Where the Wild Things Were
Where will the wild things go now? More than children’s literature lost out with the death of Maurice Sendak, a world-famous artist and writer of children’s books who died May 8 at 83—but not before upending a world of fear by exposing it. His book, Where the Wild Things Are, has become an American classic mostly because it radically altered our depiction of childhood innocence. Instead of pastel colors and play toys, Sendak gave children a chance to look at the monsters that live outside of us so that they could look at the monsters that live within.
In 2009, Sendak told the Associated Press that, “There’s a cruelty to childhood, there’s an anger.” He did not view childhood as a place of safety but as a place of untold demons. Sendak had many of his own. His parents immigrated to the United States from Poland, and he was tortured as a child by images of what happened to his remaining family during WWII. He believed that his writings were a way to confront the sadistic nature of human beings and allow the memories of those in his past to live on through his words and illustrations.
In a radio interview, Sendak confessed that he believed that children were never troubled by his work, only adults. Children related to his images; they loved his monsters. The criticisms he received across his career came from adults who were afraid to associate childhood with darkness.
Elie Wiesel, who was not as lucky as Sendak to be on American shores during the Holocaust, wrote about fear in many of his works. The quote above comes from his play, Zalman, Or the Madness of God. Wiesel faced fear, not as an abstract image lying under a bed or in a closet, but as a real, tangible force to be reckoned with daily. In an interview, he described the fear that would grip him and other children on Christmas and Easter when neighbors often beat up neighborhood kids. That fear only got worse. He understood, too, how fear paralyzes us and torments us, preventing us from actualizing our best selves. As an adult he overcame many of these fears and became a force for religion and humanitarianism. Not afraid to speak out, Wiesel gave license to others to tell their most frightening stories and thereby gain control over them.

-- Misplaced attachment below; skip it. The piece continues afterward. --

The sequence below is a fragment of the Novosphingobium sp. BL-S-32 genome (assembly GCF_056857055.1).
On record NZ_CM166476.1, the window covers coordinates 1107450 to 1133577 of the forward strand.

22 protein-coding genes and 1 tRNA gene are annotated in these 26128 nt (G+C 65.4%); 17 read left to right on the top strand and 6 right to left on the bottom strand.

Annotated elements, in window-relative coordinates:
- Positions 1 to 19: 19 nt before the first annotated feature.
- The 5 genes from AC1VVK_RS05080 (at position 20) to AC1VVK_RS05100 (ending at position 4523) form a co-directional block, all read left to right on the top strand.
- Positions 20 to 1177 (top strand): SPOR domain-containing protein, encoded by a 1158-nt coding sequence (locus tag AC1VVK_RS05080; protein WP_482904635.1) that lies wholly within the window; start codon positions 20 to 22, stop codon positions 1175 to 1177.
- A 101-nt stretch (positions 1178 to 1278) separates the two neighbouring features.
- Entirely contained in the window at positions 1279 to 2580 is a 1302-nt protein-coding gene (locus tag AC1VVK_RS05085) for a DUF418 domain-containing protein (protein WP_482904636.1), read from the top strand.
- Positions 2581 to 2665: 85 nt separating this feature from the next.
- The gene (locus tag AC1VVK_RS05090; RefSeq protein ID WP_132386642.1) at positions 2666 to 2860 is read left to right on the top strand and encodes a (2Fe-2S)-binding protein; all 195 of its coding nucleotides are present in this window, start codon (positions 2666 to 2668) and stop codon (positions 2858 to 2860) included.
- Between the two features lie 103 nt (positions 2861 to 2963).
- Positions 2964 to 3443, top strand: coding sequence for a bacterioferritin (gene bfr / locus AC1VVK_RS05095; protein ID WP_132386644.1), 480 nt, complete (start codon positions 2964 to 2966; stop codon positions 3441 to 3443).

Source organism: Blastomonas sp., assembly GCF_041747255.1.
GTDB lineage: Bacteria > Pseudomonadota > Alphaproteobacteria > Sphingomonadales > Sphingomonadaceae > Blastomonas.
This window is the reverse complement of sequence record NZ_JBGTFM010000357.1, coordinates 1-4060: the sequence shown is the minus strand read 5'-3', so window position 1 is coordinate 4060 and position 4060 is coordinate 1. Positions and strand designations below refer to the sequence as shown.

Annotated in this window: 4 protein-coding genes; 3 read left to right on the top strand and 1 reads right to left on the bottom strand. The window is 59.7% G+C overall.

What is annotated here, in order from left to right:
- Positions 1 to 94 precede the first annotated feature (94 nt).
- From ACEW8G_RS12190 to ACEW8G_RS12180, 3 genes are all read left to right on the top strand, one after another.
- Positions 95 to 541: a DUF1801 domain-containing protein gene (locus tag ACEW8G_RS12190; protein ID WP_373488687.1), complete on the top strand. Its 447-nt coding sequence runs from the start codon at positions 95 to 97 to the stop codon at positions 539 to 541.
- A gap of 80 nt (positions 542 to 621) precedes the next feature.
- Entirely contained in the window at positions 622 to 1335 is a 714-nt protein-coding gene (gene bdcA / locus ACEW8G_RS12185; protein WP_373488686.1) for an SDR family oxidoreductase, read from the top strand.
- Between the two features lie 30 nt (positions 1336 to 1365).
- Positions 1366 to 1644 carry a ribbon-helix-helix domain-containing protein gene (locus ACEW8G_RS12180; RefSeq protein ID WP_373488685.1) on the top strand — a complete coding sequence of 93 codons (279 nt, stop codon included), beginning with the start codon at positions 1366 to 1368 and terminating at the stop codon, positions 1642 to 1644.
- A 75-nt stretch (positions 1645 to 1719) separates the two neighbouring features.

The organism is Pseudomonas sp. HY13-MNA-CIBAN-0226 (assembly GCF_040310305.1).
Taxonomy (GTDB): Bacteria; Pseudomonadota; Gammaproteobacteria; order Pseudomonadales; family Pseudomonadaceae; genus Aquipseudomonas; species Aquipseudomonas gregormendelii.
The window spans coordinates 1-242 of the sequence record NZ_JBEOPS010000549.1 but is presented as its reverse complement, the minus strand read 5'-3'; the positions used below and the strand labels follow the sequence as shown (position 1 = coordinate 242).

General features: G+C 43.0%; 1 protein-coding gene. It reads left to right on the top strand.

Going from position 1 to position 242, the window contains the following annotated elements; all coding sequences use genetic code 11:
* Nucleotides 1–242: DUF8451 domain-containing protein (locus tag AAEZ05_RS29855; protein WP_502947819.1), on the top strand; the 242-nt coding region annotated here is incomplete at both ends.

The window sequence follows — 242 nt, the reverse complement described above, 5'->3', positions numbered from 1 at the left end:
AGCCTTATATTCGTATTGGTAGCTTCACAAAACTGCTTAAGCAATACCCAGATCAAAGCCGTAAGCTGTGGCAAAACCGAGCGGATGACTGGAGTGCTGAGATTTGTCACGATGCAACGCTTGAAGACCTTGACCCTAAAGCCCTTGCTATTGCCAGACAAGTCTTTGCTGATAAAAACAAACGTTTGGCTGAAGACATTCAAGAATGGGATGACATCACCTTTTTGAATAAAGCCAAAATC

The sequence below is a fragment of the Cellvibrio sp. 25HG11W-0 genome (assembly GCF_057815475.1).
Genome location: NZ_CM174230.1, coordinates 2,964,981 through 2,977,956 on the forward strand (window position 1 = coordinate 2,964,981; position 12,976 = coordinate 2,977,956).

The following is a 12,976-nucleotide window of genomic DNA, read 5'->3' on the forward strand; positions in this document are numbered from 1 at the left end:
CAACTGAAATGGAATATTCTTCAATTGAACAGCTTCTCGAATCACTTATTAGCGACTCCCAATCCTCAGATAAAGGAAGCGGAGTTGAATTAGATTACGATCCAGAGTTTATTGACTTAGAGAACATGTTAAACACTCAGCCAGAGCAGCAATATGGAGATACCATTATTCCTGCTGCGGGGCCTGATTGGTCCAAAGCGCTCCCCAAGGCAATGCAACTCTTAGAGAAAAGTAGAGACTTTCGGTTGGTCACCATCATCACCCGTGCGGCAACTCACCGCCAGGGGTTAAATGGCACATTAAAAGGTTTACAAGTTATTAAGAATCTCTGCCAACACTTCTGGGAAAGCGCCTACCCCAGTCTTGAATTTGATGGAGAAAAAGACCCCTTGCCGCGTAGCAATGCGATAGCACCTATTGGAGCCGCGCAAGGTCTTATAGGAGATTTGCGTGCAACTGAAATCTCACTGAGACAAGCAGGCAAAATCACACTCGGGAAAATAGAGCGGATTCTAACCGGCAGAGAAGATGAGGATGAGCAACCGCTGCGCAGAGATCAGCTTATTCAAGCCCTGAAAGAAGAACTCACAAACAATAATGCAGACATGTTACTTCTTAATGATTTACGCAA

But perhaps our deepest fears are not to live in darkness but to live in light. Marianne Williamson tapped into this fear and writes; “Our deepest fear is not that we are inadequate. Our deepest fear is that we are powerful beyond measure. It is our light, not our darkness, that most frightens us…You are a child of God. Your playing small does not serve the world.”
Ironically, we often fear our success. Through the illustrator’s imagination or through the cold facts of Jewish history, we have been handed an opportunity to face our fears, to overcome them and ultimately to shine.
Dr. Erica Brown is a writer and educator who works as the scholar-in-residence for the Jewish Federation of Greater Washington and consults for the Jewish Agency and other Jewish non-profits. She is the author of In the Narrow Places (OU Press/Maggid); Inspired Jewish Leadership, a National Jewish Book Award finalist; Spiritual Boredom; and Confronting Scandal.
Editor’s note: This article is distributed with permission of Dr. Erica Brown. Subscribe to her “Weekly Jewish Wisdom” list.